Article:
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Masculine Role Conflict in Gay Men: Mediation of Psychological Well-Being and Help-Seeking Behaviors

Description: Gender role issues have been an integral part of psychology since the 1970s. More recently, theories and research have surfaced concerning the issues of maleness in our society. Most of these theories focus on masculine gender role and how it affects men in various ways, e.g., their psychological well-being, substance use, relational abilities, and help-seeking behaviors. One area of maleness that has consistently been left out of the Masculine Role Conflict (MRC) debate is that of homosexuality. As a gay man develops, he finds himself at odds with society over something that he experiences biologically as normal and appropriate. It is the contention of this paper that MRC is an issue related to psychological distress among gay men and not psychological weakness in gay men, per se.
Date: August 1998
Creator: Simonsen, Gregory

Training Condom Use Skills for Sexually Active College Students

Description: Eighty-nine single, sexually active, heterosexual college students (ages 17-24) participated in one of two intervention conditions. Experimental groups were taught skills specific to condom use and sexual communication via a multimedia presentation. Control groups viewed a video on an unrelated topic. Individuals in the experimental conditions were expected to show higher levels of self-efficacy, greater knowledge concerning diseases, and improved attitudes about condoms immediately following the intervention. They were also expected to report safer sexual practices at the one month follow-up. Findings reveal that improved attitude and knowledge scores did not translate into behavioral changes.
Date: December 1994
Creator: Smith, Teresa E. (Teresa Elizabeth)

Susceptibility of College Students to Alcohol Abuse and Alcohol Related Problems: the Impact of Family Environmental Factors

Description: The purpose of this study was to examine the impact of parental divorce, level of family conflict, and family history of alcoholism on the alcohol use patterns of college students. Gender differences were also explored. Multivariate Analysis of Variance revealed mixed results. Parental marital status was found to have no significant effect on college students' alcohol behavior. High family conflict had a significant impact on both level of current alcohol use and level of alcohol related problems. A positive family history of alcoholism was found to have effects on the level of alcohol related problems encountered by students. Gender played a significant role, with males reporting higher levels of alcohol-related problems. No significant interactions were found. Results, contributions and limitations of the study are discussed.
Date: December 1998
Creator: Blue, James M. (James Michael)

An exploration of parental sensitivity and child cognitive and behavioral development.

Description: The current study attempted to show the relationship of paternal sensitivity and maternal sensitivity and their possible influences on child cognitive and behavioral development. This study used data collected as part of the National Institute for Child Health and Human Development (NICHD) Study of Early Child Care, which is a longitudinal, multi-site study. Correlation and regression analyses were computed to examine relationships between the variables at child age 6 and 36 months. Results indicated paternal sensitivity was a significant positive predictor of child cognitive abilities and a negative predictor of both fathers' reports of children's externalizing and internalizing behaviors. Maternal sensitivity was a significant negative predictor of mothers' reports of children's externalizing behaviors. Interpretations of these results and directions for future research are discussed.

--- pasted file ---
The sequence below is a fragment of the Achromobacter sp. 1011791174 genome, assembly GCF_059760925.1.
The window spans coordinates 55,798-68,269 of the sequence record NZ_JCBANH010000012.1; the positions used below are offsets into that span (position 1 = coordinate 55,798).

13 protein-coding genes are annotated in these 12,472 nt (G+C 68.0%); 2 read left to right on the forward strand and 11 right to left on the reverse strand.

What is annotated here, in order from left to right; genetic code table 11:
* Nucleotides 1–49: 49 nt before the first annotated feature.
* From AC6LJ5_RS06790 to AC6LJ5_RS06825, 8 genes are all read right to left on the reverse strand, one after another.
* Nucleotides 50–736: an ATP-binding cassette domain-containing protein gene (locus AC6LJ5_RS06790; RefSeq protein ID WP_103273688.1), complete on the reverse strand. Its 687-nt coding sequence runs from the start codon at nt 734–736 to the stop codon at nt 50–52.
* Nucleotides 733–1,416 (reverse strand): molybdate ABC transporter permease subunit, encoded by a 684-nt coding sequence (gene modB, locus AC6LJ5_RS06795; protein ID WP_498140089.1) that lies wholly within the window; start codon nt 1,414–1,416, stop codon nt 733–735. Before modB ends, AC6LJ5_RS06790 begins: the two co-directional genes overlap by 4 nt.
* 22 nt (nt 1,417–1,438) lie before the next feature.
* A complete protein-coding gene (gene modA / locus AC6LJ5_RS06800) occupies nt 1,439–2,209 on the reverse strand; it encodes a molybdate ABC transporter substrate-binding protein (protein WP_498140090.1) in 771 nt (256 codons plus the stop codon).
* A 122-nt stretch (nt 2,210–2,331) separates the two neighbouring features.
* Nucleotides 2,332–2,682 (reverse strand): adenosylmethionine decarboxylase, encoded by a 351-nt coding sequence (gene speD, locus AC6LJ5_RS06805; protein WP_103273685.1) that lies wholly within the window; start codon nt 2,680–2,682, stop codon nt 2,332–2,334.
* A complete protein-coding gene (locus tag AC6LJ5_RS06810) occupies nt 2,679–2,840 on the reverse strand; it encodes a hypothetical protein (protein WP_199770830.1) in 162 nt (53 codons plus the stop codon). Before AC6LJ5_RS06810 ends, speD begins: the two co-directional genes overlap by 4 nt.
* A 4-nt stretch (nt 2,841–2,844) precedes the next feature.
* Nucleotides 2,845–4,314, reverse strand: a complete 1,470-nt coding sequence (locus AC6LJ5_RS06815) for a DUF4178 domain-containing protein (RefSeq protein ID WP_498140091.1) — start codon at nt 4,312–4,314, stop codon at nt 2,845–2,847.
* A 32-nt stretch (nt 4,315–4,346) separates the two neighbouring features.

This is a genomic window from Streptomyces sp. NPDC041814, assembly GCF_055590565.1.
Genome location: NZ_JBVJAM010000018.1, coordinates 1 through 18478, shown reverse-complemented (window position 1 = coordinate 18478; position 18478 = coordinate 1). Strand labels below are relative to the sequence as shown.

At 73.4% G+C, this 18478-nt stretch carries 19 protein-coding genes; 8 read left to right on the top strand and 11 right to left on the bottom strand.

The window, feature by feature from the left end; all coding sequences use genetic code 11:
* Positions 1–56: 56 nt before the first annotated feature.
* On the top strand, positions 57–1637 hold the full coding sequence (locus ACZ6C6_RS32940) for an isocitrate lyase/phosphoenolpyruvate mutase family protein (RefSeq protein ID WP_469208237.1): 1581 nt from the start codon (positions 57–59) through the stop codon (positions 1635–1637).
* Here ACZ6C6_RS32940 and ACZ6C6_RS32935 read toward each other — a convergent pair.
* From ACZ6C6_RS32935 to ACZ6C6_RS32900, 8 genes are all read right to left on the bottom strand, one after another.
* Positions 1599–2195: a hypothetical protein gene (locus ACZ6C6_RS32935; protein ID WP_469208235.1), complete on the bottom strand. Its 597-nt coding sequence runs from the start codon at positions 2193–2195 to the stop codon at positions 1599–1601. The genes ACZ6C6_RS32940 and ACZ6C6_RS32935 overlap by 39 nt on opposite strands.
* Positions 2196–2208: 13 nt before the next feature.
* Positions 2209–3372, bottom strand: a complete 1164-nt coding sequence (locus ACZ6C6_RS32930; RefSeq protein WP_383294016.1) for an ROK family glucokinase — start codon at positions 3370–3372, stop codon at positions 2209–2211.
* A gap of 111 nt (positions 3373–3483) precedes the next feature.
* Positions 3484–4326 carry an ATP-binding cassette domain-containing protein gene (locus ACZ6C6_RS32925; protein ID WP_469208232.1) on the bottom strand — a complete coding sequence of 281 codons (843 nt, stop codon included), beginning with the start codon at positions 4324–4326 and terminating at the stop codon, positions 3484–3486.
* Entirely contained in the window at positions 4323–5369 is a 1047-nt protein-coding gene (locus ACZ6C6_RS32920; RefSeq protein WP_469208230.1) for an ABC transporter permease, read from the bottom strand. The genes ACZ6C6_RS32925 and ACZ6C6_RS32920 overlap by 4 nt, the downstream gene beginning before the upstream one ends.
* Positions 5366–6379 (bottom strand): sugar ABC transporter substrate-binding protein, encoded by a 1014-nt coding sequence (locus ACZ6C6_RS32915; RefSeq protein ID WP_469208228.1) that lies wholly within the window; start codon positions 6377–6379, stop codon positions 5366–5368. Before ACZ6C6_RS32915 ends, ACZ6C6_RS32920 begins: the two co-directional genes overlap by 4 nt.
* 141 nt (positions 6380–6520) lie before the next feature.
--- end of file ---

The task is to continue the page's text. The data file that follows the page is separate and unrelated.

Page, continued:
Date: August 2005
Creator: Ingle, Sarah J.

Automaticity and Hemispheric Specialization in Emotional Expression Recognition: Examined using a modified Stroop Task

Description: The main focus of this investigation was to examine the automaticity of facial expression recognition through valence judgments in a modified photo-word Stroop paradigm. Positive and negative words were superimposed across male and female faces expressing positive (happy) and negative (angry, sad) emotions. Subjects categorized the valence of each stimulus. Gender biases in judgments of expressions (better recognition for male angry and female sad expressions) and the valence hypothesis of hemispheric advantages for emotions (left hemisphere: positive; right hemisphere: negative) were also examined. Four major findings emerged. First, the valence of expressions was processed automatically (robust interference effects). Second, male faces interfered with processing the valence of words. Third, no posers' gender biases were indicated. Finally, the emotionality of facial expressions and words was processed similarly by both hemispheres.
Date: August 2002
Creator: Beall, Paula M.

The relationship of personality traits to depression in a geriatric population.

Description: In later life, adverse life events, disability, health problems, inadequate social support, and personality traits hypothesized to be important risk factors for depression. Sample included 35 older (65-84) physical rehabilitation patients in a large metropolitan hospital. Statistical analysis included Pearson Product Moment correlations and multiple regression results. Perceived physical health, instrumental ADLs, life satisfaction, extraversion, and conscientiousness are inversely related to depressive symptom severity; neuroticism is positively related to depressive symptom severity. Regression models predicted depressive symptom severity, PANAS negative effect and PANAS positive affect. Neuroticism, insrumental ADLs, and age are significant predictors of depressive symptom severity; neuroticism and age are signficant predictors of PANAS negative affect, while extraversion is a significant predictor of PANAS positive affect. Personality factors, level of functioning, and age are important factors relating to mood. Limitations of this study include: small sample size with special characteristics (high level of SES); incomplete personal and family history of psychiatric problems; and lack of clinical comparison sample.